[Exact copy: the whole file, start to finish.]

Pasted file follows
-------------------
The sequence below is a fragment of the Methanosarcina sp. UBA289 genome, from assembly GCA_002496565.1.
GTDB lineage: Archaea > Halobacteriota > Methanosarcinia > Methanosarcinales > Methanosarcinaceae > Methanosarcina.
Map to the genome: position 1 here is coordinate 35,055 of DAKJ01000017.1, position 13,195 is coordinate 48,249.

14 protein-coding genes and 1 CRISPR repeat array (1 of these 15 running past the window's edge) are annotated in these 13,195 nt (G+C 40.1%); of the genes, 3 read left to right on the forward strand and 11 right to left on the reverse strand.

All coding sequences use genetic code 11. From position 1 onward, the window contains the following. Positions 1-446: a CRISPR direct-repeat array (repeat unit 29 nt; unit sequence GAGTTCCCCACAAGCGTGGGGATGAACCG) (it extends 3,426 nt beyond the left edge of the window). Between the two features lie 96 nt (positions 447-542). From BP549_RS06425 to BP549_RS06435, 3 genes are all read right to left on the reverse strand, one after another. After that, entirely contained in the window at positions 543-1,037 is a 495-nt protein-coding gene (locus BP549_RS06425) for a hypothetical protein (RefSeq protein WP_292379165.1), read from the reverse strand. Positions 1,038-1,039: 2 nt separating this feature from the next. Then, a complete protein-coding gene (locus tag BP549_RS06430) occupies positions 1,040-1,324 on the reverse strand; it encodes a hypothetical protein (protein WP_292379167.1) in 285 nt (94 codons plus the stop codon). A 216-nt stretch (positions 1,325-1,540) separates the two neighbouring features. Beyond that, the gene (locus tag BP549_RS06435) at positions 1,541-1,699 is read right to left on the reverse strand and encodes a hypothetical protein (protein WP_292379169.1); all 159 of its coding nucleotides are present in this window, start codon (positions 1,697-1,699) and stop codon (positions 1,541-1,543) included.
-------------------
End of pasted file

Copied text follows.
The sequence below is a fragment of the Methanosarcina sp. UBA289 genome, from assembly GCA_002496565.1.
GTDB lineage: Archaea > Halobacteriota > Methanosarcinia > Methanosarcinales > Methanosarcinaceae > Methanosarcina.
Map to the genome: position 1 here is coordinate 35,055 of DAKJ01000017.1, position 13,195 is coordinate 48,249.

14 protein-coding genes and 1 CRISPR repeat array (1 of these 15 running past the window's edge) are annotated in these 13,195 nt (G+C 40.1%); of the genes, 3 read left to right on the forward strand and 11 right to left on the reverse strand.

All coding sequences use genetic code 11. From position 1 onward, the window contains the following. Positions 1-446: a CRISPR direct-repeat array (repeat unit 29 nt; unit sequence GAGTTCCCCACAAGCGTGGGGATGAACCG) (it extends 3,426 nt beyond the left edge of the window). Between the two features lie 96 nt (positions 447-542). From BP549_RS06425 to BP549_RS06435, 3 genes are all read right to left on the reverse strand, one after another. After that, entirely contained in the window at positions 543-1,037 is a 495-nt protein-coding gene (locus BP549_RS06425) for a hypothetical protein (RefSeq protein WP_292379165.1), read from the reverse strand. Positions 1,038-1,039: 2 nt separating this feature from the next. Then, a complete protein-coding gene (locus tag BP549_RS06430) occupies positions 1,040-1,324 on the reverse strand; it encodes a hypothetical protein (protein WP_292379167.1) in 285 nt (94 codons plus the stop codon). A 216-nt stretch (positions 1,325-1,540) separates the two neighbouring features. Beyond that, the gene (locus tag BP549_RS06435) at positions 1,541-1,699 is read right to left on the reverse strand and encodes a hypothetical protein (protein WP_292379169.1); all 159 of its coding nucleotides are present in this window, start codon (positions 1,697-1,699) and stop codon (positions 1,541-1,543) included.